Unburdened by the task of laying out the origins of Paul Rudd’s miniature hero, Ant-Man and the Wasp finds itself with more time to explore the weirder side of its world. And honestly, the weirder the better. Give me all of the ants playing drums, giant Pez dispensers, size-shifting Hot Wheels cars and trips into the quantum realm, please. When it really leans into the possibilities of a) having a duo of shrinking superheroes, who b) have the ability to manipulate the scale of buildings, vehicles, condiments and cutlery, it’s a blast. And Rudd’s wide-eyed wonderment at discovering each new advancement in his abilities brings laughs aplenty (even more so when he’s being shown them mid-combat by the considerably smarter and better equipped Wasp). There’s a witty off-beat nature that I wouldn’t have said no to more of, Reed occasionally tending to slide proceedings back towards the normality of the first film. Sure grounding is important, but if Ragnarok and Guardians have taught us anything it’s that eccentricity and emotional character depth can work hand in hand.
The more essential unburdening that the film receives comes from not having to directly follow up on Avengers: Infinity War. Running prior to (and in parallel with) that behemoth’s events, it’s given the freedom to do its own thing. And with about half the budget of Avengers, wisely the chosen focus is on character over full-on spectacle. Rudd shines with his usual charm as Ant-Man/Scott Lang, his relationship with his daughter Cassie (the terrific Abby Ryder Fortson) bringing him a dilemma rooted in his desire to be a better father; does he stay at home, where he’s serving the remaining days of his house arrest after his exploits in Civil War, or does he run to the aid of his estranged partner, Hope van Dyne/Wasp (Evangeline Lilly) who needs his help in rescuing her once-thought-lost mother (Michelle Pfeiffer’s Janet van Dyne)?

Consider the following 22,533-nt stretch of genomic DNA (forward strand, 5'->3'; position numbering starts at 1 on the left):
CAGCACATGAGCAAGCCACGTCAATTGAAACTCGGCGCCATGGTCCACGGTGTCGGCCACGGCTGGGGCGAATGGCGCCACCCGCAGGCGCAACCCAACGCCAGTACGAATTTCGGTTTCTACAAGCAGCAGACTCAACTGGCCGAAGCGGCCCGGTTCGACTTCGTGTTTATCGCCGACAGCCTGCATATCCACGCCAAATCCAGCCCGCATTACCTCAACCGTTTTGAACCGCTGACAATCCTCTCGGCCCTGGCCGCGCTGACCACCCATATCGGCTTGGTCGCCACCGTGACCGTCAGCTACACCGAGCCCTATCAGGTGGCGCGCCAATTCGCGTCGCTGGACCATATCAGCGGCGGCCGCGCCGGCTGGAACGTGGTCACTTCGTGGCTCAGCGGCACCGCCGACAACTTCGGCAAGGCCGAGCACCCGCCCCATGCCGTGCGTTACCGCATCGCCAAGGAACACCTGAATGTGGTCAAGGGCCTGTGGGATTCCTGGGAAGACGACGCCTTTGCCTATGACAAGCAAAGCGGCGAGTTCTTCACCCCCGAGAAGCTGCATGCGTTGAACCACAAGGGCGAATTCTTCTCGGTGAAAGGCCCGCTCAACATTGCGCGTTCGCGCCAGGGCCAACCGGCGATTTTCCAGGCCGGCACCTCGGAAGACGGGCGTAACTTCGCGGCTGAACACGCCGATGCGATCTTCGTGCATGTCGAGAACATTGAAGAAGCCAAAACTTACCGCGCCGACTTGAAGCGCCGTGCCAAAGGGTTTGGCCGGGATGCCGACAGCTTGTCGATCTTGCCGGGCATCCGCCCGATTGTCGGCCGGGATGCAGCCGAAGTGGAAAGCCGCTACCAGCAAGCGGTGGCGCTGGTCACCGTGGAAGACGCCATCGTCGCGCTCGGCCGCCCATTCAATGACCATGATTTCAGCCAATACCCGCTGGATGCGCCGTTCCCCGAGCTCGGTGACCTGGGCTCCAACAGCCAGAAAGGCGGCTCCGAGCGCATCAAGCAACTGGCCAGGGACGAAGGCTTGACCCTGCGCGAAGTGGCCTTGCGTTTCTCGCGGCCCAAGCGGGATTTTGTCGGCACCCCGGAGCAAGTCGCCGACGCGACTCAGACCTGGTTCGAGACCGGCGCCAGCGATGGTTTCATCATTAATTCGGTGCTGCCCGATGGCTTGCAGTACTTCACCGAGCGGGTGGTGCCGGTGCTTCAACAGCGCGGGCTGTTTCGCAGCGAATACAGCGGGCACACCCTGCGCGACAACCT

The best of the dramatic tension comes from the family dynamics, and it’s a good job as well with the villains of the piece falling short of the antagonistic standards set recently in the MCU by Thanos and Killmonger. Hannah John-Kamen’s phasing Ghost doesn’t pop as you’d hope, though her life or death plight does deliver a moral complexity which makes her at least interesting (and offers an improvement on Corey Stoll’s cartoony big-bad Yellowjacket in 2015’s Ant-Man). Walton Goggins’s secondary villain Sonny Burch, on the other hand, is as forgettable as they come.
No, the standouts here are the heroes. Michael Douglas returns with his standard gravitas as Hank Pym (with the help of some uncanny de-ageing in a handful of scenes). Michael Peña fires out the jokes as Luis. And Evangeline Lilly confidently steps into her headline spot next to Rudd, excelling in the action sequences, delivering scientific exposition with aplomb, and treating Lang’s romantic overtures with a hilarious eye-rolling apathy for large parts of the runtime. Both Ant-Man and the Wasp feel ready to stand alongside the Avengers.
It’s a big step forward for the littlest of Marvel’s heroes.
Rating (out of 5):